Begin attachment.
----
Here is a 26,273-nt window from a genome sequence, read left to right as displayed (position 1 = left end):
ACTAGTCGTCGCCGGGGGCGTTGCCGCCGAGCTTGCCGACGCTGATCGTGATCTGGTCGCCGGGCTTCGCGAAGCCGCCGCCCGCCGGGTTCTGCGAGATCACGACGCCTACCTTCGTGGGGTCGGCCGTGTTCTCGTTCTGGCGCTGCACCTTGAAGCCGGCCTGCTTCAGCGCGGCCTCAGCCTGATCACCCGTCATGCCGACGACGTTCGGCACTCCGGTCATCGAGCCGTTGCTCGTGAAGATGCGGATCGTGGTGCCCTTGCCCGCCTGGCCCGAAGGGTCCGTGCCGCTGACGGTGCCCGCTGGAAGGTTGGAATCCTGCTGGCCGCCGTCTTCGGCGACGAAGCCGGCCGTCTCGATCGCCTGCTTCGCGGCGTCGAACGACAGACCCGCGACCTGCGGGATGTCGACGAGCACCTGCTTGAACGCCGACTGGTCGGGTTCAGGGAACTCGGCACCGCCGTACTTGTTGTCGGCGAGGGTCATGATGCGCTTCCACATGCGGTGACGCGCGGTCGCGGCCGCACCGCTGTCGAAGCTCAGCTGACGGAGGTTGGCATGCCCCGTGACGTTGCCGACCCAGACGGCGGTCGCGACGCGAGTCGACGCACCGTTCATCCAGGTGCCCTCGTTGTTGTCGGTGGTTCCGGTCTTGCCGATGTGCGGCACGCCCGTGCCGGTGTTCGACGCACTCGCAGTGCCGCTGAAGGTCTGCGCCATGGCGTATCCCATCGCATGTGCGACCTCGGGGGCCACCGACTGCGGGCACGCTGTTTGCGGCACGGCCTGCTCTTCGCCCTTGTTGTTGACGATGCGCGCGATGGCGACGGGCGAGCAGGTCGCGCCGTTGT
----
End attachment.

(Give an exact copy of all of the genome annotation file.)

Here is a 26,273-nt window from a genome sequence, read left to right as displayed (position 1 = left end):
ACTAGTCGTCGCCGGGGGCGTTGCCGCCGAGCTTGCCGACGCTGATCGTGATCTGGTCGCCGGGCTTCGCGAAGCCGCCGCCCGCCGGGTTCTGCGAGATCACGACGCCTACCTTCGTGGGGTCGGCCGTGTTCTCGTTCTGGCGCTGCACCTTGAAGCCGGCCTGCTTCAGCGCGGCCTCAGCCTGATCACCCGTCATGCCGACGACGTTCGGCACTCCGGTCATCGAGCCGTTGCTCGTGAAGATGCGGATCGTGGTGCCCTTGCCCGCCTGGCCCGAAGGGTCCGTGCCGCTGACGGTGCCCGCTGGAAGGTTGGAATCCTGCTGGCCGCCGTCTTCGGCGACGAAGCCGGCCGTCTCGATCGCCTGCTTCGCGGCGTCGAACGACAGACCCGCGACCTGCGGGATGTCGACGAGCACCTGCTTGAACGCCGACTGGTCGGGTTCAGGGAACTCGGCACCGCCGTACTTGTTGTCGGCGAGGGTCATGATGCGCTTCCACATGCGGTGACGCGCGGTCGCGGCCGCACCGCTGTCGAAGCTCAGCTGACGGAGGTTGGCATGCCCCGTGACGTTGCCGACCCAGACGGCGGTCGCGACGCGAGTCGACGCACCGTTCATCCAGGTGCCCTCGTTGTTGTCGGTGGTTCCGGTCTTGCCGATGTGCGGCACGCCCGTGCCGGTGTTCGACGCACTCGCAGTGCCGCTGAAGGTCTGCGCCATGGCGTATCCCATCGCATGTGCGACCTCGGGGGCCACCGACTGCGGGCACGCTGTTTGCGGCACGGCCTGCTCTTCGCCCTTGTTGTTGACGATGCGCGCGATGGCGACGGGCGAGCAGGTCGCGCCGTTGT